Who Owns The House?

Hmmm… now this makes some sense. In an Ancient Hebrew wedding ceremony, the prospective groom is required to delineate what he is willing to give for and to his prospective bride in a Ketubah  (written marriage agreement). Four things were required: Food, Clothing, Shelter, and Marital Rights, plus it might include other, optional things, along with a bride price, paid to her father, all of which she had to approve before agreeing to marry him. Makes sense. He works for her (someone he values enough to work for), she owns his house. Security, in exchange for working for him and bearing his children. In that culture, at that time, a woman had more security than many women do now, in some ways. At least then, in that culture, he had to be willing to acknowledge that she was worth something, and give her a place to live, sustenance, and pleasure. Too many women don’t even get a ring now-a-days …and call it “liberated.”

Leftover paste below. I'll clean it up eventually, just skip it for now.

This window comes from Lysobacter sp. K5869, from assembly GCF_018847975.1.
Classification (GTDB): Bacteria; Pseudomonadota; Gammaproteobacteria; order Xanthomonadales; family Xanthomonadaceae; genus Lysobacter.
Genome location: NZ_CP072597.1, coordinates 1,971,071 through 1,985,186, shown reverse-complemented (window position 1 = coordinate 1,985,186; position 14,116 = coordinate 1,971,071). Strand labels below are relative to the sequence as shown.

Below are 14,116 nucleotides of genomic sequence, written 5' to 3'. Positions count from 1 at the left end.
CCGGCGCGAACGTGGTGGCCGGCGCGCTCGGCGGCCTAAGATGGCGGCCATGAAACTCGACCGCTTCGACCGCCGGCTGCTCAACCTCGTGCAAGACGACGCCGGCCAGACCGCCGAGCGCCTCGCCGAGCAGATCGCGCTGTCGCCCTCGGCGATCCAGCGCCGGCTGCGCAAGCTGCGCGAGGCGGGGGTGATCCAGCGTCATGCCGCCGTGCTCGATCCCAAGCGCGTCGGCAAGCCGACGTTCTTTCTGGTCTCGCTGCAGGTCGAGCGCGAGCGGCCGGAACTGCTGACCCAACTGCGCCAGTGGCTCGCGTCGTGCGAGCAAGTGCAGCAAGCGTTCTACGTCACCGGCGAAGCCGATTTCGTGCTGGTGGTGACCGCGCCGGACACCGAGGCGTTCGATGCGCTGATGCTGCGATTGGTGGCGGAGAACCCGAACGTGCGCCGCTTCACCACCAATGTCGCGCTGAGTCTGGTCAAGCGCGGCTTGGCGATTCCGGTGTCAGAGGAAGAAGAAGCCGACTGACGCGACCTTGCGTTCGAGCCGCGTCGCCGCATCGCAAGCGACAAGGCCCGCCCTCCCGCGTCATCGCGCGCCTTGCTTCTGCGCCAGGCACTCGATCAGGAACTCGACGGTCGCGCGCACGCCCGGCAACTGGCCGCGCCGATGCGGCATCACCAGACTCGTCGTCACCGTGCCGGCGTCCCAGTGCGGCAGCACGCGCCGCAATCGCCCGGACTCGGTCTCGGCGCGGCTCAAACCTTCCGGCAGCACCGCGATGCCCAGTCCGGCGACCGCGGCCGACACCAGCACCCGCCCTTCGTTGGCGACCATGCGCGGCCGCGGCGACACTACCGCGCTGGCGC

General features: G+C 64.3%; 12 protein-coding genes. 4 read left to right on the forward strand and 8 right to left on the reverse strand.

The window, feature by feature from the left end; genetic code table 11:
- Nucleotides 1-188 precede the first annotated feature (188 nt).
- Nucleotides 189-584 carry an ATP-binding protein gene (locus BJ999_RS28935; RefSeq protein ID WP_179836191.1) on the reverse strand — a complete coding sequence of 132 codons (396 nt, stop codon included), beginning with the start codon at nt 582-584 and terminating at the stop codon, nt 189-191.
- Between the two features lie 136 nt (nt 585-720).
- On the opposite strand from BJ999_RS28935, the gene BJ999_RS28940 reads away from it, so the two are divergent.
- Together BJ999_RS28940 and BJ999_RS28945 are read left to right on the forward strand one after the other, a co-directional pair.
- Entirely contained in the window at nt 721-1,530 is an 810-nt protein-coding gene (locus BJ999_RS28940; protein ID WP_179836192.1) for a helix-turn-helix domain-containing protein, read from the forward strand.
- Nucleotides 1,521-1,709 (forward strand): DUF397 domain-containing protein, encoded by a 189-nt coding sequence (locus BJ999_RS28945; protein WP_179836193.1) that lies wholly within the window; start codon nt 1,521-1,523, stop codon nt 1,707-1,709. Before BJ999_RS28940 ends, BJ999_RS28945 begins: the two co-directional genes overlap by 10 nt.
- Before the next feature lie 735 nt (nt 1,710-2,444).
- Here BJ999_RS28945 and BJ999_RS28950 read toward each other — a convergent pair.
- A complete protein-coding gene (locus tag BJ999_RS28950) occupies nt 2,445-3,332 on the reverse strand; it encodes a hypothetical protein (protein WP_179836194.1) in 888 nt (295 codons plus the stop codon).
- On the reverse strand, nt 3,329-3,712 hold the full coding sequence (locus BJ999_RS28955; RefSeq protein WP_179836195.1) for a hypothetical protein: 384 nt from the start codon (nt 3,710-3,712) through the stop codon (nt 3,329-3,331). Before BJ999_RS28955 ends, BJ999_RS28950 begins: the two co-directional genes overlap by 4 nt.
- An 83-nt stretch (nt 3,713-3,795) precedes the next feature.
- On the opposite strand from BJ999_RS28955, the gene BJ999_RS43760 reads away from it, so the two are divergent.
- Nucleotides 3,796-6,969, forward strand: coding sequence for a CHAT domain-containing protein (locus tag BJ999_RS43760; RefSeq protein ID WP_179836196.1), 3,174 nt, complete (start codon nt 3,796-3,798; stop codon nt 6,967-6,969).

Can you picture a girl now-a-days saying, “Um, yeah, I like you and all, but I need a house, and if you don’t feed me, clothe me, and offer yourself to me on a regular basis, I’ll have grounds for divorce, and I want it all in writing, and witnessed by my father before I’ll marry you.” Somewhere along the line, women got gypped! …oh, wait a minute… that would be in reference to gypsies, wouldn’t it… which might be closer to the ancient culture than to the modern (dunno– haven’t studied gypsy culture intensively). ‘Gotta watch my language LOL!

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